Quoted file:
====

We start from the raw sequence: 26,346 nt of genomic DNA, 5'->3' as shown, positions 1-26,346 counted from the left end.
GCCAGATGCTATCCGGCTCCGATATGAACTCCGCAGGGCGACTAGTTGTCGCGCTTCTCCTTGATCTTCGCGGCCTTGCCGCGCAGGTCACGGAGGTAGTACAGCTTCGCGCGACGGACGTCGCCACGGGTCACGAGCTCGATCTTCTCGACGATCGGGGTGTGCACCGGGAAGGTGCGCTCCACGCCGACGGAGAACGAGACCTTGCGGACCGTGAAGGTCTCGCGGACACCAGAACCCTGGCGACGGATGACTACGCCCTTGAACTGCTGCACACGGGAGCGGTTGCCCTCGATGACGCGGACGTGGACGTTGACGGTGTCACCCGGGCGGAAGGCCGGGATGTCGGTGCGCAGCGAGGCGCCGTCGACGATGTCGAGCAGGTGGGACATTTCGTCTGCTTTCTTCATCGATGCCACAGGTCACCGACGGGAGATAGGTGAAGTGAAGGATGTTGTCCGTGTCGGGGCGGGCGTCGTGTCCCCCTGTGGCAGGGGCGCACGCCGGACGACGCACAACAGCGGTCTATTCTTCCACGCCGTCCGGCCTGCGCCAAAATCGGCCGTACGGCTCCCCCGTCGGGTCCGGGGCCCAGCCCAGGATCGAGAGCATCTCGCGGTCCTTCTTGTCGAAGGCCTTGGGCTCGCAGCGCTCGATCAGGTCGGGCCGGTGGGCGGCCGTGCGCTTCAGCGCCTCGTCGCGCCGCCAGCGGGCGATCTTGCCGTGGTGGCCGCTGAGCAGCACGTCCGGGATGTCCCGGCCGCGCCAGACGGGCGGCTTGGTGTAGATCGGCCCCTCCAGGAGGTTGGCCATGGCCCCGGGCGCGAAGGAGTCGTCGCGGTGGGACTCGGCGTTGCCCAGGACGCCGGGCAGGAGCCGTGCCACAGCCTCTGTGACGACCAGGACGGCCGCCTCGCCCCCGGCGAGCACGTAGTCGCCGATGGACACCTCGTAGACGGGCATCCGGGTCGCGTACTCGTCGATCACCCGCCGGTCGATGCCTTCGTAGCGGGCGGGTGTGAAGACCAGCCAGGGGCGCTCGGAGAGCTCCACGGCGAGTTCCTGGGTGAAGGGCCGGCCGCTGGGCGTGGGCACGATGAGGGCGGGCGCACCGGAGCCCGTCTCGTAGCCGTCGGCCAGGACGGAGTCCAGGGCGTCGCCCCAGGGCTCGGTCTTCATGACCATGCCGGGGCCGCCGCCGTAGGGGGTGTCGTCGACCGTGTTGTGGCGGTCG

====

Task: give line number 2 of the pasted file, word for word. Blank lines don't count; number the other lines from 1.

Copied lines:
GCCAGATGCTATCCGGCTCCGATATGAACTCCGCAGGGCGACTAGTTGTCGCGCTTCTCCTTGATCTTCGCGGCCTTGCCGCGCAGGTCACGGAGGTAGTACAGCTTCGCGCGACGGACGTCGCCACGGGTCACGAGCTCGATCTTCTCGACGATCGGGGTGTGCACCGGGAAGGTGCGCTCCACGCCGACGGAGAACGAGACCTTGCGGACCGTGAAGGTCTCGCGGACACCAGAACCCTGGCGACGGATGACTACGCCCTTGAACTGCTGCACACGGGAGCGGTTGCCCTCGATGACGCGGACGTGGACGTTGACGGTGTCACCCGGGCGGAAGGCCGGGATGTCGGTGCGCAGCGAGGCGCCGTCGACGATGTCGAGCAGGTGGGACATTTCGTCTGCTTTCTTCATCGATGCCACAGGTCACCGACGGGAGATAGGTGAAGTGAAGGATGTTGTCCGTGTCGGGGCGGGCGTCGTGTCCCCCTGTGGCAGGGGCGCACGCCGGACGACGCACAACAGCGGTCTATTCTTCCACGCCGTCCGGCCTGCGCCAAAATCGGCCGTACGGCTCCCCCGTCGGGTCCGGGGCCCAGCCCAGGATCGAGAGCATCTCGCGGTCCTTCTTGTCGAAGGCCTTGGGCTCGCAGCGCTCGATCAGGTCGGGCCGGTGGGCGGCCGTGCGCTTCAGCGCCTCGTCGCGCCGCCAGCGGGCGATCTTGCCGTGGTGGCCGCTGAGCAGCACGTCCGGGATGTCCCGGCCGCGCCAGACGGGCGGCTTGGTGTAGATCGGCCCCTCCAGGAGGTTGGCCATGGCCCCGGGCGCGAAGGAGTCGTCGCGGTGGGACTCGGCGTTGCCCAGGACGCCGGGCAGGAGCCGTGCCACAGCCTCTGTGACGACCAGGACGGCCGCCTCGCCCCCGGCGAGCACGTAGTCGCCGATGGACACCTCGTAGACGGGCATCCGGGTCGCGTACTCGTCGATCACCCGCCGGTCGATGCCTTCGTAGCGGGCGGGTGTGAAGACCAGCCAGGGGCGCTCGGAGAGCTCCACGGCGAGTTCCTGGGTGAAGGGCCGGCCGCTGGGCGTGGGCACGATGAGGGCGGGCGCACCGGAGCCCGTCTCGTAGCCGTCGGCCAGGACGGAGTCCAGGGCGTCGCCCCAGGGCTCGGTCTTCATGACCATGCCGGGGCCGCCGCCGTAGGGGGTGTCGTCGACCGTGTTGTGGCGGTCG